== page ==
Flirting, Fire, and Full Moons for Beltaine 2012

After business and lunch, the grove set to work.  The men folk went into the forest to find a suitable tree.  Skip knows what to look for.  They poured offerings and thanked the spirit.  Meanwhile the women collected grape vines and wove them into a ring.  Some grovemates wanted to make it look like a star so we collected more sticks and used twine to secure it.  The girls collected flowers to decorate it further.  When the men brought the tree back, a slender but long and sturdy shagbark hickory, we giggled about length and girth.  Realization about what we meant dawned on the older girls who giggled knowingly.  The men held the tree trunk as we slid the wreath up the shaft then secured it with twine.  Skip attached the remains of your Yule tree, explaining to the newcomers our tradition.  Each Yule, Skip harvests the top of a pine tree for the grove festivities.  For Imbolc, we made a wreath using some of the tree and gave it as an offering.  At Beltaine, we add the top to our Maypole.  There it stands until Samhain, when we take the whole thing down, chop it, and put it into the Samhain bonfire.  In this way, we honor the cycles of nature and symbolically spread fertility throughout the land.  For the five years I’ve been attending the grove, this tradition has become very special to me.  It somehow seems more intimate and meaningful than using a pvc pipe, a dowel purchased at the hardware store, or a lamppost.  We attached ribbons made of recycled bedsheets and carefully erected the Maypole, symbol of the sacred phallus of the Gods – Cernunnos, An Dagda, and, to some, the Green Man.

Photo by Weretoad
Photo by Weretoad

Then came the dance.  Barefoot, bedecked in flowers, flowing skirts, face paint, bells, and colorful clothing, we wove the ribbons.  It is always chaotic.  We laugh, rub against each other, sweat, and squeal.  My husband and I always make a point to kiss at least once when we pass.  My hip scarf jingle-jangled as Skip drummed – faster and faster!  Around we went, intoxicated by the fun, the scent of flowers in the air, the growing heat of the sun, and the butterflies chasing each other.  Ladybug had the longest ribbon.  We gave her kisses as a prize except for her little brother who thought it would be disgusting!  Little Eve laughed and said, “More!  More!”  Oh, if only.  We love the Maypole!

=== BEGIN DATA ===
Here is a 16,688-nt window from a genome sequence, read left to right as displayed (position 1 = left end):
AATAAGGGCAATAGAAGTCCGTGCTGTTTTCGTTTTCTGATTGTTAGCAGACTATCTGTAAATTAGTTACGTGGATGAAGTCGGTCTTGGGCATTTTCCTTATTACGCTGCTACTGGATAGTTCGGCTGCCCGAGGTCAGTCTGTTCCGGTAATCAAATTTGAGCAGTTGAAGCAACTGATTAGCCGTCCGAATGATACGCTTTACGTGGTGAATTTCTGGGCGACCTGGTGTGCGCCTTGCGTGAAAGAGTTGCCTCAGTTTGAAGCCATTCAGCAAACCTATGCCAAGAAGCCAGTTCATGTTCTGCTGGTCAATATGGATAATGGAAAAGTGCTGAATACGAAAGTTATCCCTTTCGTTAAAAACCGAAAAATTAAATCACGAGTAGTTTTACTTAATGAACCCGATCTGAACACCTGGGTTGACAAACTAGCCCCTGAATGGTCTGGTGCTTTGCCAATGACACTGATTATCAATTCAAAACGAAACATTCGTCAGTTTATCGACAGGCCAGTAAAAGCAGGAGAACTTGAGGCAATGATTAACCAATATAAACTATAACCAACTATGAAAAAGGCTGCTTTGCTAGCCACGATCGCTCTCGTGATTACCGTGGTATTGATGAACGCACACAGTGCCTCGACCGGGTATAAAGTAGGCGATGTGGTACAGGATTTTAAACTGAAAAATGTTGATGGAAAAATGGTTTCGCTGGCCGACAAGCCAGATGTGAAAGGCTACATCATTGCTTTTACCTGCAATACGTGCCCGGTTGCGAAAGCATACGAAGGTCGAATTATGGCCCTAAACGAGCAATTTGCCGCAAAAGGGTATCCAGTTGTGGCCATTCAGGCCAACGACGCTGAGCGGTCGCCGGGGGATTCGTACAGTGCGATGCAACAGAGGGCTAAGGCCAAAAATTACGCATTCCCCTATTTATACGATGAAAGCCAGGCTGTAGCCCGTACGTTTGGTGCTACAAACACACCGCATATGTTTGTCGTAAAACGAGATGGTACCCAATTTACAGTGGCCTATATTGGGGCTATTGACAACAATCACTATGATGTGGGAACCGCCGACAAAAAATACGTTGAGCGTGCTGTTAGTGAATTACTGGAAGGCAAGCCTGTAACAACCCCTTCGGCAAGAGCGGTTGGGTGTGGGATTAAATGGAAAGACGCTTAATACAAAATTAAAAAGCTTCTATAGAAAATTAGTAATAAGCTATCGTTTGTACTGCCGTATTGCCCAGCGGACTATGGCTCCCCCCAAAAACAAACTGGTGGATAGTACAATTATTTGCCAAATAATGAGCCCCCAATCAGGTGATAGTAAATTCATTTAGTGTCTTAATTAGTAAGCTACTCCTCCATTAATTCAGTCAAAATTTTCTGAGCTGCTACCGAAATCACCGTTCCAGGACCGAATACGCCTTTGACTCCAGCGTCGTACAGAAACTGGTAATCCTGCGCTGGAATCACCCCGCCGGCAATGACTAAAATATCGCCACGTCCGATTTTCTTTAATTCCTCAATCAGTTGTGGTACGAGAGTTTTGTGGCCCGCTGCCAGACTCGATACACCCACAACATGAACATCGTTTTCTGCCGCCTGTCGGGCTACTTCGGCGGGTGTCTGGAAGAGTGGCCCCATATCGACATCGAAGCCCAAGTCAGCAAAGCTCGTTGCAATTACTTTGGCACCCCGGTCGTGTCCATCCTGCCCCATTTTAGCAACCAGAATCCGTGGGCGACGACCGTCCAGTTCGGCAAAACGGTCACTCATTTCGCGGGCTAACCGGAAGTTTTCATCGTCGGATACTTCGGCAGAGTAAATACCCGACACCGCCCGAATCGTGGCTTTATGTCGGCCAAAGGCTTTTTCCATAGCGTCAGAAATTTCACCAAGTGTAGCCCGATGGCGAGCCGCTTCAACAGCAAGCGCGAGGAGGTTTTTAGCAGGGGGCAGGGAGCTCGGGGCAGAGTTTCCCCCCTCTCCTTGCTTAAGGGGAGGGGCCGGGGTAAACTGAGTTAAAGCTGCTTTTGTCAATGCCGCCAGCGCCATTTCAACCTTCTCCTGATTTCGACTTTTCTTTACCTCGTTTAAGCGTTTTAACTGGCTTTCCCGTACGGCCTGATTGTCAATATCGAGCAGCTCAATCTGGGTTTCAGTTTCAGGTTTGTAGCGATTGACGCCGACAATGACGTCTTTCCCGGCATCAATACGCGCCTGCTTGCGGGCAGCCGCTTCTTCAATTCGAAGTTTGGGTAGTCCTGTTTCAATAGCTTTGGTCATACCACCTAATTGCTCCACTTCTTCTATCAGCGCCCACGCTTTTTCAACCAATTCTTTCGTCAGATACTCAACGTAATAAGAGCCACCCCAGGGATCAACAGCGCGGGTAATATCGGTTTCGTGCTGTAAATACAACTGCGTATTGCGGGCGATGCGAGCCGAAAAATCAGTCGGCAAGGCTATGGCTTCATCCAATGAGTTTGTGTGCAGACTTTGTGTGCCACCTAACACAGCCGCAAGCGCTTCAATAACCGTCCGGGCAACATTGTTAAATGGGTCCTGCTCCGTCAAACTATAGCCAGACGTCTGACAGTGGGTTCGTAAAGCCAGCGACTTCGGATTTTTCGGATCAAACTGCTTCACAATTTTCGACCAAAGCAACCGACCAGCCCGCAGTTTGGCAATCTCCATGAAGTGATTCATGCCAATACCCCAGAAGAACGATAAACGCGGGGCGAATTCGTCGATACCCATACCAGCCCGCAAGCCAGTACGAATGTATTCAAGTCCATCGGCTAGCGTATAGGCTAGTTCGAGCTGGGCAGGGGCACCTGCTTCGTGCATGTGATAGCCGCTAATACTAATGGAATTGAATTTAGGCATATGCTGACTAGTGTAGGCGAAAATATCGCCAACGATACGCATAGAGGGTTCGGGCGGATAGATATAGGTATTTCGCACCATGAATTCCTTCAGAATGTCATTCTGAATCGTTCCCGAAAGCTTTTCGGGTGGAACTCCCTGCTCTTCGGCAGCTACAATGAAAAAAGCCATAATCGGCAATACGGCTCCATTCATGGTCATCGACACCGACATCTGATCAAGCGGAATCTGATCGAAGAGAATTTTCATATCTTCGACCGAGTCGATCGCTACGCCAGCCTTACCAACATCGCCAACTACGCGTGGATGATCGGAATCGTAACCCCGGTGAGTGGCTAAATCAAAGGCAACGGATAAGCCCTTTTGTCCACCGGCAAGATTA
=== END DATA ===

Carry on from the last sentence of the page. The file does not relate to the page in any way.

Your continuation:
Photo by Weretoad
Photo by Weretoad
Photo by Weretoad

Before ritual, we lazed about chatting and enjoying nature.  Candee and Skip found some spearmint on the land for us to taste.  The Fox family played with their daughter and lounged in the grass.  Weretoad tossed a football around.  Young lovers held hands.  Women spoke of babies and life changes.  Weretoad, Skip, and I gathered nine sacred woods for the Beltaine bonfire – oak, fir, ash, grapevine, birch, alder, heather, gorse, and holy.

Photo by Grey Catsidhe
The altar before nightfall .  Photo by Grey Catsidhe
A doll version of Blodeuwedd I’ve been working on as a commission for a friend.  She was a Goddess of the rite so I brought her to soak in the energies.  Photo by Grey Catsidhe

When all was ready, we processed into the ritual area – closer to the house due to dampness and mosquitos.  We hung banners with bonfires so we could symbolically pass between the flames for luck.  Each took a large match and lit the sacred bonfire, consecrating the ritual space together.  We called to and welcomed the Nature spirits, Ancestors, and Gods.  We named the May Queen and King, the Goddess and God of the occasion.  A beautiful, full moon rose above the trees, filling us with inspiration and magic.  We sang around the fire and gave offerings of alcohol, flowers, art, crowns, and bardcraft.  We blessed and welcomed a new tree onto the land – the old tree sacrificed and the new taking its place.

The night ended with feasting and more fellowship before we returned home smelling like the bonfire.

Published by M. A. Phillips

An author and Druid living in Northern NY.

4 thoughts on “Flirting, Fire, and Full Moons for Beltaine 2012

  1. I danced my first Maypole this year with my trad, and it was AMAZING! Due to time it ended up being in the dark, but gosh it was still fantastic! Your amazing experience reminds me of my own, although we were a bit fewer in number it was still fantastic. What an amazing life druids and witches lead!

    1. I’m excited for you and your new experiences! My first Maypole was exhilarating… Beltaine is one of my most favorite holidays because of the whimsy, fun, and sensuality associated with it. It’s a real pick-me-up for the spirit after the long winter!

  2. Haha I echo theRedlass! XD

    Seriously though, sounds like you had an awesome time~ ❤

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